Letter: editorial is wrong
In reply to the editorial piece dated Jan. 4 concerning armed teachers, I offer a different perspective.
One resource officer in a large building with many children and classrooms cannot possibly save as many children as the teacher closest to them. Seconds count.
If more than one shooter invades the school, what is that lone officer going to do? There is the delay time between police being called to the scene and the actual contact.
An armed teacher would likely down a shooter and gun holstered by that time, so shooting a teacher would be far fetched.
If thugs are aware teachers carry guns, reasoning dictates that shooter would skip that school.
As a former state corrections officer, I attest that it doesn’t take extensive law enforcement certified training to learn how to property hold and discharge a weapon and to insinuate that teachers are too dumb and careless to protect the children in case of attack is an insult.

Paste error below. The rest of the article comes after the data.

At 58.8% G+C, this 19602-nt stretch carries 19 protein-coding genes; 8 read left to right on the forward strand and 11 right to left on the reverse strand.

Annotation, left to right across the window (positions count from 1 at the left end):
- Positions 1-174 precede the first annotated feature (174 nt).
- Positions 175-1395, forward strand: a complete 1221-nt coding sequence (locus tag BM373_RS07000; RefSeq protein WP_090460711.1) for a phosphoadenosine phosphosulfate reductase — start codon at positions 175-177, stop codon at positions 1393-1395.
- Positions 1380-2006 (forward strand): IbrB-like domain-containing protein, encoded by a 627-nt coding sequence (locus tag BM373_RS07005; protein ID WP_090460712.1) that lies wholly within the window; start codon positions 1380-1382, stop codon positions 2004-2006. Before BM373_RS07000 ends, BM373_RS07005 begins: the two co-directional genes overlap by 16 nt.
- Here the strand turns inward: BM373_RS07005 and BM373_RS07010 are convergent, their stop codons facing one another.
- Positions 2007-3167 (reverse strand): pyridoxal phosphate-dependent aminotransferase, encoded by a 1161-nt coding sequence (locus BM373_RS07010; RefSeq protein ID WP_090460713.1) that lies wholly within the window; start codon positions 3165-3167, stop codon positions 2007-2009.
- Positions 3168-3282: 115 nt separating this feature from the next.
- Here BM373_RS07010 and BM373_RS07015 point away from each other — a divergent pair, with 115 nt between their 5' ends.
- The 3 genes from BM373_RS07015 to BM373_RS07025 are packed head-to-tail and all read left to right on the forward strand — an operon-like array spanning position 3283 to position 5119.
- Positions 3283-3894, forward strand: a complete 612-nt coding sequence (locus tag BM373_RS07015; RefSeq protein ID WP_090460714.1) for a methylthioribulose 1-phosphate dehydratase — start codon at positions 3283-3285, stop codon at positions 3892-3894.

Teachers who volunteer to take the class by SLED should be praised for stepping up to protect the children as the front-line defense against an attack and should be paid. After all, what price do we put on the children’s heads?
Practice at the shooting range develops the skill and mental readiness needed to save lives.
Are citizens expected next to become law enforcement officers before using their guns to defend their home and family.
According to the editorial, only officers should have guns.
People shouldn’t wait until police arrive at their homes to defend themselves and family from intruders. They should survive by shooting the intruder(s). It’s no different in a classroom or schoolyard.
In that movie theatre massacre, if one person had been carrying, many lives would’ve been spared.
Our natural rights come from God. The Second Amendment declares that right to defend self and others.
Rights cannot be taxed. Taxing guns and ammo also puts undue burdens financially to achieve the means of defense. The problem is that people aren’t used to seeing law-abiding citizens asserting their Second Amendment rights by carrying a gun.
But, they should get used to it. Those guns could one day save the lives of that state senator and Mr. Simmons, mentioned in the editorial. They should become more informed and less erring. Certainly, less panicky.
Dena M. Campbell